(4/10) In a nutshell: In this breezy 1944 musical comedy from Britain, four friends accidentally travel to 16th century London where they meet William Shakespeare and try to sell America to Queen Elizabeth. Petite American jazz singer Evelyn Dall is the real star of this B movie, since radio comedian Tommy Handley’s horrific puns get old even before they get going. Good production values, the lighthearted tone and nice musical numbers make it worth a watch. Not, however, as often claimed, the first film featuring a time machine.
Time Flies (1944). Directed by Walter Forde. Written by Ted Kavanagh, J.O.C. Horton, Howard Irving Young. Starring: Tommy Handley, Evelyn Dall, George Moon, Felix Aylmer. Produced by Edward Black for Gainsborough Pictures. IMDb score: 5.4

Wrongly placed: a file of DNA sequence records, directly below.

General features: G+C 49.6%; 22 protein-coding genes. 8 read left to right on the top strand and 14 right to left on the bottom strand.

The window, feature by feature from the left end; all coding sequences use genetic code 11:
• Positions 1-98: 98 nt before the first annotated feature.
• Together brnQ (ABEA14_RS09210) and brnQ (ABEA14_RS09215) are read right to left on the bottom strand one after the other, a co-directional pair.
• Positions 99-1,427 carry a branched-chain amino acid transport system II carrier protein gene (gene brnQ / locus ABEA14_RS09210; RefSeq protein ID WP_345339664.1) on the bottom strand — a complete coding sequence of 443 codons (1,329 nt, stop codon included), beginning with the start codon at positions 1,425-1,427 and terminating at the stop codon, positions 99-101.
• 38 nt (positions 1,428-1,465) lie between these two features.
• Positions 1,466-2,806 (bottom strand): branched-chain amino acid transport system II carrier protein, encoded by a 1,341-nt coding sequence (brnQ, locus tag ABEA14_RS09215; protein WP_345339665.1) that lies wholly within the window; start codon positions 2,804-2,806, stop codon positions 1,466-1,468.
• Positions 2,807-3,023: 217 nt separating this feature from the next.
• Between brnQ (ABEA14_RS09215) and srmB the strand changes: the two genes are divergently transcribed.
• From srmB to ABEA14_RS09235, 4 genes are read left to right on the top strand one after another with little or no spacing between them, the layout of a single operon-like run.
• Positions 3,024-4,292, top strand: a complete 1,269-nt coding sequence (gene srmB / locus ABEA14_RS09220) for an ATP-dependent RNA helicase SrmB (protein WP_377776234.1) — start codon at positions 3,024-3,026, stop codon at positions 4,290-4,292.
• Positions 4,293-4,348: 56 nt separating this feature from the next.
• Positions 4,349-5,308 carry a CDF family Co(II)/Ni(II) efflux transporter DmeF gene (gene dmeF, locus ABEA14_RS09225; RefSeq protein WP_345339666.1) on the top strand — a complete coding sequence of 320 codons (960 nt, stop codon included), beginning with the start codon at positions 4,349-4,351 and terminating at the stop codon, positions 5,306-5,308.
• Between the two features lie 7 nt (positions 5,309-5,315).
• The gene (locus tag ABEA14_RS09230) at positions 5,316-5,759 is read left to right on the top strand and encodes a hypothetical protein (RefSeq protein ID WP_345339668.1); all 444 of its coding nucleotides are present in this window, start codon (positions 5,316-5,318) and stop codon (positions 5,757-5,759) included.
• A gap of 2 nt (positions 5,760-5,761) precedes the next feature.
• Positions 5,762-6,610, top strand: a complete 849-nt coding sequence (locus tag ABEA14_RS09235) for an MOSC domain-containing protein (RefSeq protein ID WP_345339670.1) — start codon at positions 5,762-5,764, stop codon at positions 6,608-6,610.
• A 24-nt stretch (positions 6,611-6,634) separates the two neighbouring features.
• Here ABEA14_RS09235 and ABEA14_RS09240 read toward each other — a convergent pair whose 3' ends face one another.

Filmmakers in the United Kingdom were certainly not too hot about science fiction in the thirties and the forties. Most British sci-fi in the thirties was co-produced with either Germany or France, other films just slightly dipped their toes in sci-fi matter. Science fiction guru H.G. Wells momentarily awakened the British film industry’s interest in the genre with his extremely expensive Things to Come in 1936 (review), directed by William Carlos Menzies. Although it was the most lavish sci-fi production in the world since Fritz Lang’s 1927 masterpiece Metropolis (review), audiences and critics panned the sluggish and moralistic script and the partly wooden acting brought on by the bombastic, long-winded dialogue. The film nearly bankrupted the studio and made the British industry shun sci-fi for one and a half decade. Continue reading